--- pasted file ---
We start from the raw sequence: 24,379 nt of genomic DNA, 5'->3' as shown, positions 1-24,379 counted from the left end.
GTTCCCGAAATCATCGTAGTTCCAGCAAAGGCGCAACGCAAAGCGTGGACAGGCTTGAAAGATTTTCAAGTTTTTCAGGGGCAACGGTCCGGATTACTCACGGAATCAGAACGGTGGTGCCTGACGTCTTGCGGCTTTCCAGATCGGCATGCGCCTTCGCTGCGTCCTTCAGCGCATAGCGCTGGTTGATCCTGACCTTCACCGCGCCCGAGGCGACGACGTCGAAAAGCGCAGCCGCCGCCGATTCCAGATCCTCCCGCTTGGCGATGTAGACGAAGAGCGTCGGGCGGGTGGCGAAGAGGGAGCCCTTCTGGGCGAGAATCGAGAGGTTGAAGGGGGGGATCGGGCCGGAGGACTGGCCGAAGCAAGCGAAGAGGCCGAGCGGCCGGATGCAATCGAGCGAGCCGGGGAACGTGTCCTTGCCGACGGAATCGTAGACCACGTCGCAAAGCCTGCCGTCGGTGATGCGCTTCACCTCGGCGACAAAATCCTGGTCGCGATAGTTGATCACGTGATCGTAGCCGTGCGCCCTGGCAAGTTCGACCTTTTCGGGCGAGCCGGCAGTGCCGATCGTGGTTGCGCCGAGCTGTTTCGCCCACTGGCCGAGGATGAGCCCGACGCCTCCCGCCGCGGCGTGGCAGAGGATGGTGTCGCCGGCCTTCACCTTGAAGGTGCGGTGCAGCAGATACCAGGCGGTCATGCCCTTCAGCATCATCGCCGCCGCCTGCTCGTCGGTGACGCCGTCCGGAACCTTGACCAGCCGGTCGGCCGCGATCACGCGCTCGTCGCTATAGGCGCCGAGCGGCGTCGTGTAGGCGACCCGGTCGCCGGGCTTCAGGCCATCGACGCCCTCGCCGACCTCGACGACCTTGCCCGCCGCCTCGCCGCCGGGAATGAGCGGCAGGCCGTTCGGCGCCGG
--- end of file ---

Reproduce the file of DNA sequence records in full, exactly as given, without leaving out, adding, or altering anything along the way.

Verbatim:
We start from the raw sequence: 24,379 nt of genomic DNA, 5'->3' as shown, positions 1-24,379 counted from the left end.
GTTCCCGAAATCATCGTAGTTCCAGCAAAGGCGCAACGCAAAGCGTGGACAGGCTTGAAAGATTTTCAAGTTTTTCAGGGGCAACGGTCCGGATTACTCACGGAATCAGAACGGTGGTGCCTGACGTCTTGCGGCTTTCCAGATCGGCATGCGCCTTCGCTGCGTCCTTCAGCGCATAGCGCTGGTTGATCCTGACCTTCACCGCGCCCGAGGCGACGACGTCGAAAAGCGCAGCCGCCGCCGATTCCAGATCCTCCCGCTTGGCGATGTAGACGAAGAGCGTCGGGCGGGTGGCGAAGAGGGAGCCCTTCTGGGCGAGAATCGAGAGGTTGAAGGGGGGGATCGGGCCGGAGGACTGGCCGAAGCAAGCGAAGAGGCCGAGCGGCCGGATGCAATCGAGCGAGCCGGGGAACGTGTCCTTGCCGACGGAATCGTAGACCACGTCGCAAAGCCTGCCGTCGGTGATGCGCTTCACCTCGGCGACAAAATCCTGGTCGCGATAGTTGATCACGTGATCGTAGCCGTGCGCCCTGGCAAGTTCGACCTTTTCGGGCGAGCCGGCAGTGCCGATCGTGGTTGCGCCGAGCTGTTTCGCCCACTGGCCGAGGATGAGCCCGACGCCTCCCGCCGCGGCGTGGCAGAGGATGGTGTCGCCGGCCTTCACCTTGAAGGTGCGGTGCAGCAGATACCAGGCGGTCATGCCCTTCAGCATCATCGCCGCCGCCTGCTCGTCGGTGACGCCGTCCGGAACCTTGACCAGCCGGTCGGCCGCGATCACGCGCTCGTCGCTATAGGCGCCGAGCGGCGTCGTGTAGGCGACCCGGTCGCCGGGCTTCAGGCCATCGACGCCCTCGCCGACCTCGACGACCTTGCCCGCCGCCTCGCCGCCGGGAATGAGCGGCAGGCCGTTCGGCGCCGG